4. A fuel cell element according to any of claims 1-3 wherein said ring is substantially continuous.
5. A fuel cell element according to any of claims 1-4 wherein said solid electrolyte is a solid oxide electrolyte.
6. A fuel cell element according to any of claims 1-5 wherein said fuel cell element is fittable to said conduit means by a relative push-fit movement between the ring mounted on the tube and said conduit means.
7. A fuel cell element according to any of claims 1-5 wherein said fuel cell element is fittable to said conduit means by a relative rotational, or relative rotary screw, movement between the ring and said conduit means.
8. A fuel cell element according to any of claims 1-7 wherein a joint or connection between the ring and the tube is obstructive to passage of gas through said joint or connection.
9. A fuel cell element according to any of claims 1-8 wherein the ring has an elongated portion which is inserted into the tube during use which portion acts as an injector for the gas.
10. A fuel cell element according to claim 9 wherein the inner electrode is provided with a projection into which the elongated portion of the ring may be inserted in use.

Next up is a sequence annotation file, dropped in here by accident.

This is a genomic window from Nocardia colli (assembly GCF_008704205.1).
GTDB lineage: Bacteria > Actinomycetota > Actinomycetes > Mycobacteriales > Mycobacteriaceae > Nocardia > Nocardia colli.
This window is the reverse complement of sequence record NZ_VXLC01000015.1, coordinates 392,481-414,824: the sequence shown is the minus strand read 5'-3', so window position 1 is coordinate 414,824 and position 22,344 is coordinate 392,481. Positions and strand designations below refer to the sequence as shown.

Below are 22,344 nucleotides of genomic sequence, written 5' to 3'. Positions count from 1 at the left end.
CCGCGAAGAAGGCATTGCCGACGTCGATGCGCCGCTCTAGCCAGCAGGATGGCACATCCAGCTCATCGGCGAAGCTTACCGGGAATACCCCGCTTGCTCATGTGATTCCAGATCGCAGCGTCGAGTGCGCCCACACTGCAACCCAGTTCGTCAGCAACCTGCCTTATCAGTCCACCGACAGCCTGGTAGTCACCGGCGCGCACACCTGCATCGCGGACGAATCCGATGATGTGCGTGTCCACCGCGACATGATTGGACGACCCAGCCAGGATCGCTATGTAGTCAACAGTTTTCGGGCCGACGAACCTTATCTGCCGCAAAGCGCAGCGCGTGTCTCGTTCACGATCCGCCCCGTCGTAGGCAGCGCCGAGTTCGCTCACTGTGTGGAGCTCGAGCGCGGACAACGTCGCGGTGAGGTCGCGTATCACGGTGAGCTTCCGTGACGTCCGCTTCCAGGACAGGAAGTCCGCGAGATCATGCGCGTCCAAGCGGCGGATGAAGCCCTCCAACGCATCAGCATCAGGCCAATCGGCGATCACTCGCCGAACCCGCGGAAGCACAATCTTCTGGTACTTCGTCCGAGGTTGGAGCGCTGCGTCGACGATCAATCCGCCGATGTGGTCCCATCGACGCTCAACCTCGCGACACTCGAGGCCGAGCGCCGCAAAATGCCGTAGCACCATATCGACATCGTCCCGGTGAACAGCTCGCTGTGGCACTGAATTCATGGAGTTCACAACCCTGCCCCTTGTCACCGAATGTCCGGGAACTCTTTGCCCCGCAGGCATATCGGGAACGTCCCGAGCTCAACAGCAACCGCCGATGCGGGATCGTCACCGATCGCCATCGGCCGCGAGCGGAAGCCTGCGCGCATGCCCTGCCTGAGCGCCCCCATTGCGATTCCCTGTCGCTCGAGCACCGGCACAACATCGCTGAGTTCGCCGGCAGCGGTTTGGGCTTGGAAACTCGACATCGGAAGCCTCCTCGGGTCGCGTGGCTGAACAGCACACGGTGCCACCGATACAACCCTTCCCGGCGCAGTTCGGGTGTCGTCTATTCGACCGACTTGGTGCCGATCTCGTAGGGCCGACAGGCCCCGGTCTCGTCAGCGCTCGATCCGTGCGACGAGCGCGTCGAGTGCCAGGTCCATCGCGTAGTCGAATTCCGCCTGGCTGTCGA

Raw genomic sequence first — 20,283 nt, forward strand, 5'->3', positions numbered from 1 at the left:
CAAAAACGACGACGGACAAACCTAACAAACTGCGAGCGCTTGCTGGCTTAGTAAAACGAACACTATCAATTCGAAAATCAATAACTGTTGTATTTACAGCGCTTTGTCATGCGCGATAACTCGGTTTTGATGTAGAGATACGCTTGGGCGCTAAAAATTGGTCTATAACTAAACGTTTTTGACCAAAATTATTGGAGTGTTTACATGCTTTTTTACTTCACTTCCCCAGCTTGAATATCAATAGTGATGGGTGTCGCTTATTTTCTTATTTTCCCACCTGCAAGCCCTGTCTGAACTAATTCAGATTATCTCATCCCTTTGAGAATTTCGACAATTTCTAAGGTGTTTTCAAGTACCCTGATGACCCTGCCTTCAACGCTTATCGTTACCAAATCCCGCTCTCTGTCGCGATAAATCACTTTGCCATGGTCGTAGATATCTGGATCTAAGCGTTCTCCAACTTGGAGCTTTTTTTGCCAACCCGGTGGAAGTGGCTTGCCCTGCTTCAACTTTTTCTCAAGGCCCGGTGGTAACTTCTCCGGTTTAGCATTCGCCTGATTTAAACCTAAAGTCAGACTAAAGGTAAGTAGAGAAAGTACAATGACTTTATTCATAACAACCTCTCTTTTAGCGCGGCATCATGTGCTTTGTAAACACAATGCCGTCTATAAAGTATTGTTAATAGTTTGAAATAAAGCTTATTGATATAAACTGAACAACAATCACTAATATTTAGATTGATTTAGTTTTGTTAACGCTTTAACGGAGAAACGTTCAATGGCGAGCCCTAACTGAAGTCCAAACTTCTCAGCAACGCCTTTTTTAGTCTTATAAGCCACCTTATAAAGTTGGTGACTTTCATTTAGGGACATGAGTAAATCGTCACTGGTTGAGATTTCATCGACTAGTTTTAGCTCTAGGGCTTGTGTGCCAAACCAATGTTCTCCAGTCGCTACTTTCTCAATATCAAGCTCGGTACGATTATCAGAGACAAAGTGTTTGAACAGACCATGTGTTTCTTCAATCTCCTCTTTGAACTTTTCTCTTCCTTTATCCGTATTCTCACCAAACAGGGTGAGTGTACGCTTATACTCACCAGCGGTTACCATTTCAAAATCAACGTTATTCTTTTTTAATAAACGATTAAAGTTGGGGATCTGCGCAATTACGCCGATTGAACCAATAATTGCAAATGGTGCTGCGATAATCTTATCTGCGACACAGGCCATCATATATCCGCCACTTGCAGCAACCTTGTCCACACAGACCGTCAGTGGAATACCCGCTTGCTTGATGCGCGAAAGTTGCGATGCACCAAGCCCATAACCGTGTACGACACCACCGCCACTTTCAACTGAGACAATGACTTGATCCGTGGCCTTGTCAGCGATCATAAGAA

11. A fuel cell element according to any of the proceeding claims wherein first and second said rings are disposed at or adjacent to a respective end of said tube.
12. A fuel cell element according to claim 11 wherein the first ring is electrically connected to one said electrode, and the second ring is electrically connected to the other said electrode.
13. A fuel cell element according to any of claims 1-11. wherein said ring is an interrupted ring including at least first and second ring portions circumferentially spaced one from another and electrically insulated one from another wherein the first ring portion is electrically connected to one said electrode, and the second said ring portion is electrically connected to the other said electrode.
14. A fuel cell element according to any of the preceding claims wherein the or at least one said ring may have a form of or includes an apertured cap.
15. A fuel cell element according to any of the preceding claims wherein the inner electrode includes at least two electrode portions spaced one from the other.
16. A fuel cell element according to any of the preceding claims wherein the outer electrode includes at least two electrode portions spaced one from the other.
17. A fuel cell element substantially as hereinbefore described with reference to any one of FIGS. 1, 5, 6-15 and 18 of the accompanying drawings.
18. A fuel cell comprises a fuel cell element as defined in any of the preceding claims, conduit means to supply a gaseous consumable to an interior of the tube or carry gas from said interior, and said conduit means having said second surface with which said first surface of the ring is engaged by a sliding engagement providing an electrical connection between the fuel cell element and the conduit means.